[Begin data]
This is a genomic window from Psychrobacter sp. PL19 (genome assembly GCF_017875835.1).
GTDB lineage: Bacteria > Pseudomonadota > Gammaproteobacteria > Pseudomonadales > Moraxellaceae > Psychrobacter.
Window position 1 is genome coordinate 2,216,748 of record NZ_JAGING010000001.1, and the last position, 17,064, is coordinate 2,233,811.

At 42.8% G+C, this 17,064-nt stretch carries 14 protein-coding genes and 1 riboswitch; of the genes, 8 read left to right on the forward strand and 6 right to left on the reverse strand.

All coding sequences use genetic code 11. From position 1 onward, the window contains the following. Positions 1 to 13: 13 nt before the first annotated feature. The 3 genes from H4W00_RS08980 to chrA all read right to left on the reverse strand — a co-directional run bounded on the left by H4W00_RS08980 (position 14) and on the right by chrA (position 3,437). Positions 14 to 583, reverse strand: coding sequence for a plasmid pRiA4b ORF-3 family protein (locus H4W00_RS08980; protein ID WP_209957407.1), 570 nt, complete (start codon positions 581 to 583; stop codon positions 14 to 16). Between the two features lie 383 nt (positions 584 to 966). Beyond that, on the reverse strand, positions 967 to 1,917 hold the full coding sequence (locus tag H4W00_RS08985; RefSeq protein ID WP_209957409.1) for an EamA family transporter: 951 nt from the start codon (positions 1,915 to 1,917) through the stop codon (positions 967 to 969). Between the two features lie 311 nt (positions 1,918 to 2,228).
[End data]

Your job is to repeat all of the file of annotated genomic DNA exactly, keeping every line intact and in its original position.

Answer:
This is a genomic window from Psychrobacter sp. PL19 (genome assembly GCF_017875835.1).
GTDB lineage: Bacteria > Pseudomonadota > Gammaproteobacteria > Pseudomonadales > Moraxellaceae > Psychrobacter.
Window position 1 is genome coordinate 2,216,748 of record NZ_JAGING010000001.1, and the last position, 17,064, is coordinate 2,233,811.

At 42.8% G+C, this 17,064-nt stretch carries 14 protein-coding genes and 1 riboswitch; of the genes, 8 read left to right on the forward strand and 6 right to left on the reverse strand.

All coding sequences use genetic code 11. From position 1 onward, the window contains the following. Positions 1 to 13: 13 nt before the first annotated feature. The 3 genes from H4W00_RS08980 to chrA all read right to left on the reverse strand — a co-directional run bounded on the left by H4W00_RS08980 (position 14) and on the right by chrA (position 3,437). Positions 14 to 583, reverse strand: coding sequence for a plasmid pRiA4b ORF-3 family protein (locus H4W00_RS08980; protein ID WP_209957407.1), 570 nt, complete (start codon positions 581 to 583; stop codon positions 14 to 16). Between the two features lie 383 nt (positions 584 to 966). Beyond that, on the reverse strand, positions 967 to 1,917 hold the full coding sequence (locus tag H4W00_RS08985; RefSeq protein ID WP_209957409.1) for an EamA family transporter: 951 nt from the start codon (positions 1,915 to 1,917) through the stop codon (positions 967 to 969). Between the two features lie 311 nt (positions 1,918 to 2,228).